Channel marketing – friend or foe?

I had the pleasure of catching up with Channel Marketing expert, Stewart Townsend, last week and thought I’d share some of my/our takeaways.


Stewart Townsend

But why was I even discussing channel marketing?


Back in my Latitude days, we created a search product for SMEs that was white-labelled for partners with access to a large SME customer base. It was called Latitude White….see what we did there?

We didn’t sell this product direct to SMEs only through contracted third-party agreements, with the likes of BT and 1&1.

I learnt a lot through that process and it’s a sales approach that I think is underutilised by many start-ups and scale-ups.

One of the companies I’m involved in, Ruler Analytics, has been selling via partners for a couple of years now, with great success, and I wanted to catch-up with an expert to see if how we could further improve the strategy.

In comes Stewart.

Having worked at Sun Microsystems, Oracle, and more recently ZenDesk, Stewart now advises multiple organisations on the creation and growth of their channel marketing.

So what did I learn from catching up with an expert?

Firstly, there are a number of things companies don’t like about channel marketing

It takes time

Establishing a partner programme, building relationships with those partners, contract negotiations, training their sales team…. It all takes time, as opposed to your standard direct sales approach.


Like any client relationship, partners need to be managed too. This will include regular reporting, product updates and staff training, as a minimum.

Lower margin

Partners need to be incentivised which can eat into your product margin.

Loss of control

Since other companies are selling your product, there is a fear that they might not represent your product in the best light. Contracts, training and support material can minimise this, but it’s always a risk.


So why do it?


Extended sales team

OK, so this is pretty obvious. Rather than recruiting , training, managing and incentivising your own team, you can leverage the sales and marketing capabilities of the partner business. Sure you’ll need team members to manage those relationships, but in a much lower number.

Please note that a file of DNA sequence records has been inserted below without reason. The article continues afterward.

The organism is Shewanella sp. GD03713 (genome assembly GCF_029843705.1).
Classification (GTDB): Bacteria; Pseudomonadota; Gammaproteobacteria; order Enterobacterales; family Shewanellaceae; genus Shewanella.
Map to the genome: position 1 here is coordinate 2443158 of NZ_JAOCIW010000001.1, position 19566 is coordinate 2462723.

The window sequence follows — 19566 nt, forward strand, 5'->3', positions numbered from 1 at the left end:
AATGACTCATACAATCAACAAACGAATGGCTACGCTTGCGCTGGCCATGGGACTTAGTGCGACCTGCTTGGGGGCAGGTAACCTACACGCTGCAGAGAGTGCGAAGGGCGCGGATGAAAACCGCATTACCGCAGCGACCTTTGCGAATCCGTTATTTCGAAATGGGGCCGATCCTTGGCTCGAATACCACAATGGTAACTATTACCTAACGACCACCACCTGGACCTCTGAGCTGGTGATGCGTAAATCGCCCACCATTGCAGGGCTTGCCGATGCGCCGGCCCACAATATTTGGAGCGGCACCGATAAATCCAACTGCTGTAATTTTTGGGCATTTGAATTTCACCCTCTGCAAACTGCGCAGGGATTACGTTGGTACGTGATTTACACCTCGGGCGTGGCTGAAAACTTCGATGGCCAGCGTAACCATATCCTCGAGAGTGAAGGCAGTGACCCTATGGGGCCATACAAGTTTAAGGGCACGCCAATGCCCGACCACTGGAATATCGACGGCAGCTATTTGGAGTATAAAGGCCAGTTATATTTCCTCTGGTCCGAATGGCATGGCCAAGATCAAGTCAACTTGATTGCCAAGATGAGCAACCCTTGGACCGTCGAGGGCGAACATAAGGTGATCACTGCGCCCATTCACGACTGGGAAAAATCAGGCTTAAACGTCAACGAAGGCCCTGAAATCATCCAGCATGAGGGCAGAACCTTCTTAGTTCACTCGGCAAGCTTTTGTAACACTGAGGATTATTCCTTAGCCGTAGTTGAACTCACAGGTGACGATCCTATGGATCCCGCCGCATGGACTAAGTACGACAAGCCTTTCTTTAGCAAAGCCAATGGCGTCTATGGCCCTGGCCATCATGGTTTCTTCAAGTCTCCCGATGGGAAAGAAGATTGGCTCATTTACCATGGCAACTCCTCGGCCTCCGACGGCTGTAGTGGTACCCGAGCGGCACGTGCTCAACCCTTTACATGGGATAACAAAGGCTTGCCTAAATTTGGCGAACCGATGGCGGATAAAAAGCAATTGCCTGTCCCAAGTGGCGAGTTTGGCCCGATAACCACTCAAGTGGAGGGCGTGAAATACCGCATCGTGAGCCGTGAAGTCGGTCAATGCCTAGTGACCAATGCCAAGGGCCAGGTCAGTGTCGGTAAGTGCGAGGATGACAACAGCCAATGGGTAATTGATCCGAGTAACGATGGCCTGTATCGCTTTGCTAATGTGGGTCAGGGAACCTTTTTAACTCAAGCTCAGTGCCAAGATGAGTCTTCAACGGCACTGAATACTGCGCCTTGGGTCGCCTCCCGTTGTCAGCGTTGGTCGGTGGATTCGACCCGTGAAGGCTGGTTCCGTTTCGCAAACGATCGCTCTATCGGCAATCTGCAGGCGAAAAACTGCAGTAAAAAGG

More chance of selling

Research highlighted in my favourite sales book, Let’s get real or let’s not play, suggests that introduction from a trusted partner can convert at up to 44%….a damn sight higher than what you’d normally see on a cold-calling approach. There’s a whole loads of reasons for that, including established trust.

Then there’s the actual process of building a channel plan. Not all partners are equal they can contribute differing volumes of sales and want different types of relationship. Here are some examples:

The most straightforward is a referral agreement, where the partner simply recommends your product and makes the intro.

Then we have the reseller agreement where the partner is transparently selling your product and either receiving a commission or adding a markup to a wholesale price.

White Labeling is a more in-depth partnership where the partner is positioning your product or service as their own, but the delivery is up to you. Commercials for these can be more complicated since there are often set-up costs to be considered and SLAs to be agreed.

Finally, there will often be different “tiers” applied to any of the programmes above to incentivise volume. We’ve all seen the platinum, gold and silver schemes.

So that’s my summary. I’ve not touched on software to manage these programmes, or the detail required for commercial agreements. There’s certainly much more to explore and you can read more on Stewart’s own blog, or leave comments below.

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